Osteoporosis Prevention

Physical activity. Nearly half of all Americans do not get enough physical activity to strengthen their bones. Children and teens should get at least an hour of physical activity every day. Jumping rope, running, skateboarding, and riding bikes are enjoyable activities that also build strong bones. Adults should get at least 30 minutes of moderate physical activity every day. Simple activities like walking and stair climbing will strengthen bones.

Healthy diet. The average American eats far too little calcium and vitamin D for good bone health. High levels of calcium can be found in milk, leafy green vegetables, soybeans, yogurt, cheese, and fortified orange juice. Vitamin D is produced in the skin by exposure to the sun and is found in fortified milk and other foods. For those individuals not getting enough calcium and vitamin D in the diet, supplements can be helpful.

Bone mineral density test. Women over 65, anyone who has a fracture after age 50, and others with significant risk factors should get a bone density test. Bone density tests use xrays or sound waves to measure the strength of the bones. Bone density tests are safe, painless, and quick, and indicate the health of bones. Check with your health care professional about your risks and find out if you need a bone density test.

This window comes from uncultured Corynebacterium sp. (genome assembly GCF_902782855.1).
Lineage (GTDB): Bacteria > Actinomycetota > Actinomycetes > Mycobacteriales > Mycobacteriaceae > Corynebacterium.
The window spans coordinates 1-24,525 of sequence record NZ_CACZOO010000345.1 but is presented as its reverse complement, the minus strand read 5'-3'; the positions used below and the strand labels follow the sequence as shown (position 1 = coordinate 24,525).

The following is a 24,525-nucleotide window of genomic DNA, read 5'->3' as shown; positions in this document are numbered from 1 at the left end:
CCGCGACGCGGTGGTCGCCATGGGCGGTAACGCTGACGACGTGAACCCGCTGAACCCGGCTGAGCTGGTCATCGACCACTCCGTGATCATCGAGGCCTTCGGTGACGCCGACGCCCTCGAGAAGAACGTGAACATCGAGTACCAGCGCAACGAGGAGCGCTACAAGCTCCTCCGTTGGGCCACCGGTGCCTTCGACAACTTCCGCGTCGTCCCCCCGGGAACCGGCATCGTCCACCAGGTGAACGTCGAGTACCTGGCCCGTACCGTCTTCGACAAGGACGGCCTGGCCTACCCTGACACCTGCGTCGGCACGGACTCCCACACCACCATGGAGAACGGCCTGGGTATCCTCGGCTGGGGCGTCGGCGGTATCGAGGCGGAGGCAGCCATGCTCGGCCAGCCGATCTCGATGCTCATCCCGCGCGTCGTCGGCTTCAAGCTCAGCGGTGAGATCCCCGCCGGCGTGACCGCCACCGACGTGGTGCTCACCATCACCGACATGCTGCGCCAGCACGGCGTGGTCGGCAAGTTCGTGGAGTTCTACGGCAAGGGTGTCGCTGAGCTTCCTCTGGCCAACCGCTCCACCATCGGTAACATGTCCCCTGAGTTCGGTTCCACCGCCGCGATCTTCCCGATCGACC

Is falling part of aging?

Falls are not just the result of getting older. Most falls can be prevented. But as you age, falls become more dangerous. Since poor bone health may result in painful and debilitating fractures, its important to keep bones strong and to prevent falling.

How are falls prevented?

Exercise Regularly. Physical activity is one of the most important ways to reduce your chances of falling. Physical activity improves strength, balance and coordination.

Improve home safety.

  • Remove things that may cause tripping.
  • Remove all small rugs.
  • Don't use step stools.
  • Install grab bars.
  • Use non-slip mats in the bathtub and shower.
  • Use bright light bulbs.
  • Add handrails and light in all staircases.
  • Wear shoes with good support and non-slip soles

Review your medicines with a health care professional. Some medicines, or combinations of medicines, can result in drowsiness or light-headedness, which can lead to a fall. Include prescription and over-the-counter medications in your review.

Request a vision examination. Poor vision from an incorrect glasses prescription or a condition like glaucoma or cataracts may result in a fall.


Further Reading

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